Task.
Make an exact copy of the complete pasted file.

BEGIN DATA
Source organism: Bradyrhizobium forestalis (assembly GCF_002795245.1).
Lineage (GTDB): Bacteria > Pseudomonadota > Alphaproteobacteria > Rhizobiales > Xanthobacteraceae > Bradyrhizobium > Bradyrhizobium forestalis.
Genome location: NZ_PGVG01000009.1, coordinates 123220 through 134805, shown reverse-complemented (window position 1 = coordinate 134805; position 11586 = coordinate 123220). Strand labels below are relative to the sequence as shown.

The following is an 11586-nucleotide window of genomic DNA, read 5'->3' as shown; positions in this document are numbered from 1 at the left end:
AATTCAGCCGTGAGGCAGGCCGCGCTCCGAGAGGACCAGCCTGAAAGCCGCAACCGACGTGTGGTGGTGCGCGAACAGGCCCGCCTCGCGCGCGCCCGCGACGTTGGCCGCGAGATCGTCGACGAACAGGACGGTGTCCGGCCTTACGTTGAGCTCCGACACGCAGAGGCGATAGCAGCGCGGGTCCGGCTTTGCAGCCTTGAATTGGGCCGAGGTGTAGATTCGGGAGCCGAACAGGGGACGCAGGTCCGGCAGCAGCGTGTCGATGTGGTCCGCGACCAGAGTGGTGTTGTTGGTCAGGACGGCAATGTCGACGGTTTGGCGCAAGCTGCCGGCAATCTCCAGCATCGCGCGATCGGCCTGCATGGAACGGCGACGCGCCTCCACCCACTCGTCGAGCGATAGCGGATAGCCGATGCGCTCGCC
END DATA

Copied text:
Source organism: Bradyrhizobium forestalis (assembly GCF_002795245.1).
Lineage (GTDB): Bacteria > Pseudomonadota > Alphaproteobacteria > Rhizobiales > Xanthobacteraceae > Bradyrhizobium > Bradyrhizobium forestalis.
Genome location: NZ_PGVG01000009.1, coordinates 123220 through 134805, shown reverse-complemented (window position 1 = coordinate 134805; position 11586 = coordinate 123220). Strand labels below are relative to the sequence as shown.

The following is an 11586-nucleotide window of genomic DNA, read 5'->3' as shown; positions in this document are numbered from 1 at the left end:
AATTCAGCCGTGAGGCAGGCCGCGCTCCGAGAGGACCAGCCTGAAAGCCGCAACCGACGTGTGGTGGTGCGCGAACAGGCCCGCCTCGCGCGCGCCCGCGACGTTGGCCGCGAGATCGTCGACGAACAGGACGGTGTCCGGCCTTACGTTGAGCTCCGACACGCAGAGGCGATAGCAGCGCGGGTCCGGCTTTGCAGCCTTGAATTGGGCCGAGGTGTAGATTCGGGAGCCGAACAGGGGACGCAGGTCCGGCAGCAGCGTGTCGATGTGGTCCGCGACCAGAGTGGTGTTGTTGGTCAGGACGGCAATGTCGACGGTTTGGCGCAAGCTGCCGGCAATCTCCAGCATCGCGCGATCGGCCTGCATGGAACGGCGACGCGCCTCCACCCACTCGTCGAGCGATAGCGGATAGCCGATGCGCTCGCC